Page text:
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Crossing boundaries: Literacy practices in formal and informal contexts in FE and HE Mary Hamilton, David Barton and Candice Satchwell Literacy Research.

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Presentation on theme: "Crossing boundaries: Literacy practices in formal and informal contexts in FE and HE Mary Hamilton, David Barton and Candice Satchwell Literacy Research."— Presentation transcript:

1 Crossing boundaries: Literacy practices in formal and informal contexts in FE and HE Mary Hamilton, David Barton and Candice Satchwell Literacy Research Centre, Lancaster University LiDU Seminar, Glasgow, 1 March, 2010

2 Data from two different projects Literacies for Learning in Further Education (LfLFE) project ESRC 2004—7 Academics Writing a pilot study of how the writing practices of academic staff are changing

3 Contributions of a Literacy Studies approach Literacies are part of social practices which are observable in literacy “ events ” or “ moments ” and are patterned by social institutions and power relationships. This approach encourages us to look beyond texts themselves to what people do with literacy, with whom, where and how

4 Aspects of a literacy practice AUDIENCE(S) TEXT-TYPE(S) CONTENT MEDIUM MODE(S) ARTEFACTS PURPOSE PARTICIPANTS FEELINGS ACTIVITY/PROCESS PLACE/SPACE TIME/DURATION VALUES associated with the practice IDENTITIES inscribed in the practice

5 Aspects of a literacy practice AUDIENCE(S) TEXT-TYPE(S) CONTENT MEDIUM MODE(S) ARTEFACTS PURPOSE PARTICIPANTS FEELINGS ACTIVITY/PROCESS PLACE/SPACE TIME/DURATION VALUES associated with the practice IDENTITIES inscribed in the practice

6 Aspects of a literacy practice AUDIENCE(S) TEXT-TYPE(S) CONTENT MEDIUM MODE(S) ARTEFACTS PURPOSE PARTICIPANTS FEELINGS ACTIVITY/PROCESS PLACE/SPACE TIME/DURATION VALUES associated with the practice IDENTITIES inscribed in the practice

7 . ‘I was interested in questions raised about who is represented in a course population which is able and happy to take on the uncertainty and chaos of digital culture as a topic of study - how lessons from this kind of brave and exciting experiment in pedagogy might be applicable to the more personally threatened learners often found in widening participation contexts.’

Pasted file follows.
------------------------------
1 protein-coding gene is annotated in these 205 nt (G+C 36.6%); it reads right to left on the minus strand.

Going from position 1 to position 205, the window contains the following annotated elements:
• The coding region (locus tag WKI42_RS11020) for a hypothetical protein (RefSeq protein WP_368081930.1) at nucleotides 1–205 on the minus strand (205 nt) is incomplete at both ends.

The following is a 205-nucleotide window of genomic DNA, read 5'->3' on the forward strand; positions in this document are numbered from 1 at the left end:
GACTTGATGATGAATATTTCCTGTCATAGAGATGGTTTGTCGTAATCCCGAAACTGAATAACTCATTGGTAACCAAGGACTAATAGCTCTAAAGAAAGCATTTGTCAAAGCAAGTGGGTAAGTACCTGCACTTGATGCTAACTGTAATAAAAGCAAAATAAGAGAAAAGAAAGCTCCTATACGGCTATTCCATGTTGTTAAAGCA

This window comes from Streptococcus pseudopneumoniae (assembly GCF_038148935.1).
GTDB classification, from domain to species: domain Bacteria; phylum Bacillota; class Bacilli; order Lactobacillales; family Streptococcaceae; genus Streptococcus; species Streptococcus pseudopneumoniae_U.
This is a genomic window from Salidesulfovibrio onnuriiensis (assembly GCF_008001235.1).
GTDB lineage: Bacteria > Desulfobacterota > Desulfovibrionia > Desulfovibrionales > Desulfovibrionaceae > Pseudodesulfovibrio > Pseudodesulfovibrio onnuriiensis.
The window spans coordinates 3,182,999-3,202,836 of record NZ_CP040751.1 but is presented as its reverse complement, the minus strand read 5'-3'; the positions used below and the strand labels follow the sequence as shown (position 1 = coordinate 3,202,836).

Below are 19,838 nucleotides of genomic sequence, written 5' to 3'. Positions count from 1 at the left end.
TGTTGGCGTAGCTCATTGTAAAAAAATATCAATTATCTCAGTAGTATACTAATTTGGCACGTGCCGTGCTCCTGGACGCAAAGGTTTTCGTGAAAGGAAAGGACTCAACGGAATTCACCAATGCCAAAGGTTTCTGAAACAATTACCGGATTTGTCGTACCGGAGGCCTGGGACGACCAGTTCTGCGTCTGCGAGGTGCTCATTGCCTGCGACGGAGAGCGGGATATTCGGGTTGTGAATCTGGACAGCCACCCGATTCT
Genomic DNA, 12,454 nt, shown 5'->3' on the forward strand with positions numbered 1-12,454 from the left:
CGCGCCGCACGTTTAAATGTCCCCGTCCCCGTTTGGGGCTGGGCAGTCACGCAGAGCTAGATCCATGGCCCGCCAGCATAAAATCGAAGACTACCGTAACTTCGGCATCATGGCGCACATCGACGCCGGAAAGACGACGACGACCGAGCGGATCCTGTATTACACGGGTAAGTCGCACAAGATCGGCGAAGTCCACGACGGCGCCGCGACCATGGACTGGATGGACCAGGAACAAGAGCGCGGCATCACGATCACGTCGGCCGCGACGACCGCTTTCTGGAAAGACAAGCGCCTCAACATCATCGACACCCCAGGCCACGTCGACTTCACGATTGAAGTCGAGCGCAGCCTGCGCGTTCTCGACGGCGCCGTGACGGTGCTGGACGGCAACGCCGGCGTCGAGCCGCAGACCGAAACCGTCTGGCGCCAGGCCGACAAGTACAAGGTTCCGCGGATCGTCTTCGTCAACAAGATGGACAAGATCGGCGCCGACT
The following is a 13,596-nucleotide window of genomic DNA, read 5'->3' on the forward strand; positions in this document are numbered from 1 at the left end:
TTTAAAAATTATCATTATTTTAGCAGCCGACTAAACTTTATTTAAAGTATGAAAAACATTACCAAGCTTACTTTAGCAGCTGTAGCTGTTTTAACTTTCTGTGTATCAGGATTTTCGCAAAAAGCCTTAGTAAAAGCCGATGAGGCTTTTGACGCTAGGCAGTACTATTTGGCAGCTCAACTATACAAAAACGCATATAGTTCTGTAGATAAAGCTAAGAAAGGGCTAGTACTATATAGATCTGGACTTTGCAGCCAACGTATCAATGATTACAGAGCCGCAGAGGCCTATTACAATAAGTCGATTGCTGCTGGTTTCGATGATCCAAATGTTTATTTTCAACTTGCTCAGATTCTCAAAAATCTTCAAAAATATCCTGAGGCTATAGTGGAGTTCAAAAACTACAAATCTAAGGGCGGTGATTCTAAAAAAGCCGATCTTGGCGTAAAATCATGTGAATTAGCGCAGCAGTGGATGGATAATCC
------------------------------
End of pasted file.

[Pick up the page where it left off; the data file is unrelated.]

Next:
8 Borders and boundaries in Literacies for Learning in FE project

9 Notion of ‘border literacies’ was abandoned; instead: Literacy practices in different domains of students’ lives had different characteristics Literacy practices can be separated out into different aspects or elements Could we identify elements of literacy practices which can travel across boundaries? Does this vary for different people in different situations?

10 Aspects of a literacy practice AUDIENCE(S) TEXT-TYPE(S) CONTENT MEDIUM MODE(S) ARTEFACTS PURPOSE PARTICIPANTS FEELINGS ACTIVITY/PROCESS PLACE/SPACE TIME/DURATION VALUES associated with the practice IDENTITIES inscribed in the practice

11 Aspec Self/Family AUDIENCE(S) Web-pages TEXT-TYPE(S) Of personal interest CONTENT Multimedia MEDIUM Multimodal MODE(S) Computer ARTEFACTS Specific – to buy most appropriate dog PURPOSE Self/Family PARTICIPANTS Engaged FEELINGS Web search ACTIVITY/PROCESS Home PLACE/SPACE Self-determined TIME/DURATION Responsibility to family VALUES associated with the practice Computer-literate family member IDENTITIES inscribed in the practice Researching dog breeds on the internet

12 Aspec Tutor/Examining body AUDIENCE(S) Web-pages TEXT-TYPE(S) Course-related CONTENT Multimedia MEDIUM Multimodal MODE(S) Computer ARTEFACTS Ambiguous - to achieve qualification PURPOSE Self PARTICIPANTS Disengaged ? FEELINGS Web search ACTIVITY/PROCESS College PLACE/SPACE Determined by tutor TIME/DURATION Unclear ? VALUES associated with the practice Student – low-achieving ? IDENTITIES inscribed in the practice Searching for childcare locations on the internet for college assignment

13 Characteristics of FE students’ ‘preferred’ literacy practices Mostly multi-modal, e.g. involving speech, music, gesture, movement, colour, pictures, symbols Mostly multi-media, e.g. including sound, electronic and paper media Shared, interactive, participatory – virtual and/or real Non-linear, i.e. involving complex, varied reading paths Agentic, i.e. with the student being in charge Purposeful to the student Clear audience perceived by the student Generative, i.e. involving sense-making and creativity Self-determined in terms of activity, time and place

14 Characteristics of students’ literacy practices mapped onto aspects of a literacy practice Clear AUDIENCE(S) Ambiguous Non-Linear TEXT-TYPE(S) Linear Generative CONTENT Non-generative Multimedia MEDIUM Mostly paper Multimodal MODE(S) Monomodal Personal ARTEFACTS Impersonal Clear PURPOSE Ambiguous More than one PARTICIPANTS One Engaged FEELINGS Disengaged Agentic ACTIVITY/PROCESS Imposed Not designated PLACE/SPACE Designated Self-determined TIME/DURATION Specified Shared VALUES Not shared Identified with IDENTITIES Not identified with